No painter of foreign birth has in the past century received more honour at the hands of the French; successive medals in the Salon, a medal of honour at the Universal Exposition of 1878 and a grand prize at that of 1889, had been followed by the cross of Commander in the Legion of Honour in 1890. From the first, the dealers had fought for his pictures, and marriage had increased his wealth and social position.
|"The Artist's Studio" by Mihaly Munckacsy|
|"Paris Salon, the Wife of the Artist" by Mihaly Munckacsy|
|"Woman Carrying Faggots" by Mihaly Munckacsy|
The artistic appreciation of Munkacsy had hardly kept pace with his popular and material success, however, and artists and critics, once loud in his praise, had for a number of years looked coldly upon his work, and each successive Salon no longer marked a triumph at the time when, by chance, I met him one morning as I was on my way to my studio at Dubufe's.
Crossing the boulevard I saw that a tall stranger had dropped a portfolio, whence had escaped a number of drawings which he was now stooping to recover. As I came nearer and he rose before me, face to face, I recognized Munkacsy. I asked him if he remembered me. He looked at me intently with a puzzled air until I mentioned my name and that of Barbizon and then, true to his impetuous nature, he almost embraced me.
He returned again and again to dwell upon the clarity and lightness of tone of my work, and more than once he repeated, "Yes, I remember you were painting much lighter than the other men at Barbizon when you were there. It is evidently easy for you while I, I paint black. My work is heavy, it is the bitumen. Bitumen has been my ruin, everyone tells me so."
"And now you must come with me." Munkacsy's studio at Neuilly was, if possible, even larger than the one that I occupied, fitting with hangings of the most expensive nature, and the whole aspect was fairly palatial. A well-trained servant stepped forward to remove our coats, and drawing forward chairs, we seated ourselves.
|Mihaly Munkacsy in His Studio|
|"The Hungarian Conquest" by Munkacsy|
"I am reproached for my bituminous tones. Everyone is painting light for the Salon. Oh, much more than they used to do. No, I must paint light." Suddenly he broke out in a tone whose memory still haunts me, so dejected and hopeless it seemed to be, to come from one so favoured by fortune, so visibly surrounded by the evidence of his long-sustained success.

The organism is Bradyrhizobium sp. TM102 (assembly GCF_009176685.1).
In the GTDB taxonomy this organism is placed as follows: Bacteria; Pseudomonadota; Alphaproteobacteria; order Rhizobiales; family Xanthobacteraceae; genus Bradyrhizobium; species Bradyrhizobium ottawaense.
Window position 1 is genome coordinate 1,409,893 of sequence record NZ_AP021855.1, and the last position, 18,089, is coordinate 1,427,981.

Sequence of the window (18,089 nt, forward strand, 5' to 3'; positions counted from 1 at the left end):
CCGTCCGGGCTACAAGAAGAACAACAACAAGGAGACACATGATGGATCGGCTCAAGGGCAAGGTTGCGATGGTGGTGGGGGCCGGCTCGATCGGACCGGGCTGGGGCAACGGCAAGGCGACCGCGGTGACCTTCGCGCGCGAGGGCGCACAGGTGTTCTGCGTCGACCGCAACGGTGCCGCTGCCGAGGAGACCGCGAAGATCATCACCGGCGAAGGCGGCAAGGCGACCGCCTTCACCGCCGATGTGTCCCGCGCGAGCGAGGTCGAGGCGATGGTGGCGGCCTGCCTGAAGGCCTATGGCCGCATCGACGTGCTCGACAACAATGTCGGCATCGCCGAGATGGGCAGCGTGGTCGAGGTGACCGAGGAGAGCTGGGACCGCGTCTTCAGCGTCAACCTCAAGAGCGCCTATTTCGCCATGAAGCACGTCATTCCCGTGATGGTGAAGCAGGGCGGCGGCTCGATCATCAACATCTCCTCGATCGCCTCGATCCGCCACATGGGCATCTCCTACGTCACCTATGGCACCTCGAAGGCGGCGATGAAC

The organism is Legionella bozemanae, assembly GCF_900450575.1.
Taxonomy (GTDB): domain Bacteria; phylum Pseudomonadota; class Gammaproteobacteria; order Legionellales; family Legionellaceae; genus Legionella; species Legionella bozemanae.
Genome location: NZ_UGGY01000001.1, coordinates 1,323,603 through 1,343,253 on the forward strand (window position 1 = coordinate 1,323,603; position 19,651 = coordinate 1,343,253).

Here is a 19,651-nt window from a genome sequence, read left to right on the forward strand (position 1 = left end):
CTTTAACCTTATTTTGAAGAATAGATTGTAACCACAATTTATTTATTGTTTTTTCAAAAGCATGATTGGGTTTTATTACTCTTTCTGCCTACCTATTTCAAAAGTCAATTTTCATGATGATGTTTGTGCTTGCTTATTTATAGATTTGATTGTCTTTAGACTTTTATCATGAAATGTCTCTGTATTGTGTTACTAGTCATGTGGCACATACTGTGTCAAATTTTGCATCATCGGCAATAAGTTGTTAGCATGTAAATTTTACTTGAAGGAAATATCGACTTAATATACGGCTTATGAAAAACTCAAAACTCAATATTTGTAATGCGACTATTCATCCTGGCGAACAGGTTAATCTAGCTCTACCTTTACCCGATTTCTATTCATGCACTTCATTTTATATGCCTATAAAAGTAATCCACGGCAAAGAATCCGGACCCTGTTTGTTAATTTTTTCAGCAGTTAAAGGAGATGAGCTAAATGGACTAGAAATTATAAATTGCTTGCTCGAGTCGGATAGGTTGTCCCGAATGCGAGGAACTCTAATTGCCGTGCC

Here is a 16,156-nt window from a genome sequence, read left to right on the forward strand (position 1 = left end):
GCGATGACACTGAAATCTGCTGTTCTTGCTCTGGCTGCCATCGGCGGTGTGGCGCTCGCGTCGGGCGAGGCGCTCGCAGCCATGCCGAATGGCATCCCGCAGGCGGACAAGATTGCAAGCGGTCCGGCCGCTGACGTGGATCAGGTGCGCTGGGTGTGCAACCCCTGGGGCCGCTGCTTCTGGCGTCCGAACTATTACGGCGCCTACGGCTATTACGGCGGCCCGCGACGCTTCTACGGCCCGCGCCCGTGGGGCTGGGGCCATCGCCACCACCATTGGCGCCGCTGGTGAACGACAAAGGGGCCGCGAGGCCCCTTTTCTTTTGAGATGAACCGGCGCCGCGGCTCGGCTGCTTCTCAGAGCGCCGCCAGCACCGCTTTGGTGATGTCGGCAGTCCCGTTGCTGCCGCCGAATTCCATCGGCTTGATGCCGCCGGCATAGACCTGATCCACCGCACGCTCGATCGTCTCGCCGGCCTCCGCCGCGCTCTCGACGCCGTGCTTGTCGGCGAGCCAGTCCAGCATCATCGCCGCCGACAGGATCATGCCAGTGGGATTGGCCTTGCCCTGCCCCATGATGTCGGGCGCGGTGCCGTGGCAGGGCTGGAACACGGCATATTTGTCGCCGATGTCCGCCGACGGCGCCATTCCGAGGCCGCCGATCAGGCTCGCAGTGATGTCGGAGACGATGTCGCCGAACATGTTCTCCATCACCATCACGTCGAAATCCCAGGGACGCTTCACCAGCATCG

"You don't live in Paris. You have never known a Salon success. You are fortunate. It is pleasant, everyone praises you. It is "cher maitre" here, and "cher maitre" there, and year after year it goes on until it becomes a necessity of your existence. Then they begin to pick flaws. My Hungarian pictures bored them, so I gave them Parisians - and then they called my work upholstery and said that I was a creature of the dealers and incapable of affronting "la grande peinture."
Then I did my "Christ before Pilate," a real success with the public at least, and with the artists too, though some hung back. And then they began to reproach me with painting dark, and since then there has been no peace. It is like being thrown to the wild beasts. For what does it matter if the dealers clamour for my work, they, too, will stay away before the critics get through with me.
|"Ecco Homo" by Munkacsy|
Even now I hear whispers that my painting is only suited to Vienna or Budapest, and some day I may be obliged to retire there when Paris has sucked me dry. But you see I must paint light, or adieu to the Salon." His tone was so weird and unnatural that before he had ended I was convinced that his reason was unbalanced, any not many months after he was taken to a sanitarium."
Munkacsy's Last Years
"The damage to his nervous system from syphilis, which he had contracted in his youth worsened considerably. Because he felt so poorly, he had to leave early from the last great reception organized in his honour. He spent a whole year in Baden-Baden, Germany, where his physicians continued to try the usual hydrotherapy treatments. However, he slowly fell into a state of dementia, and became upset by even the idea of creation. In January, 1897, he had to be transferred to the psychiatric clinic in Endenich, Germany.
Munkácsy died after a long illness and suffering in a state of unconsciousness on May 1, 1900. On May 6th, his body was delivered to Budapest where it laid in state in the Art Gallery. A cordon was set up around the building and the catafalque could be visited only with an admission ticket. The burial took place on May 9th in the Kerepesi Cemetery. The outstanding figure of the Hungarian and European painting, the painter prince, was accompanied by hundreds of thousand of people at this end of his life’s journey. The farewell speech was made by his fellow painter, Károly Telepy."
(These last two paragraphs are from an excellent site devoted to Munkacsy: http://munkacsyalapitvany.hu/en/the-life-and-work-of-mihaly-munkacsy )
(Also what Will Low did not know, or did not share in this account, was that Munkacsy had had an exceedingly difficult childhood as described in this very interesting article by Cathy Locke: https://musings-on-art.org/munkacsy-mihaly-munkacsy)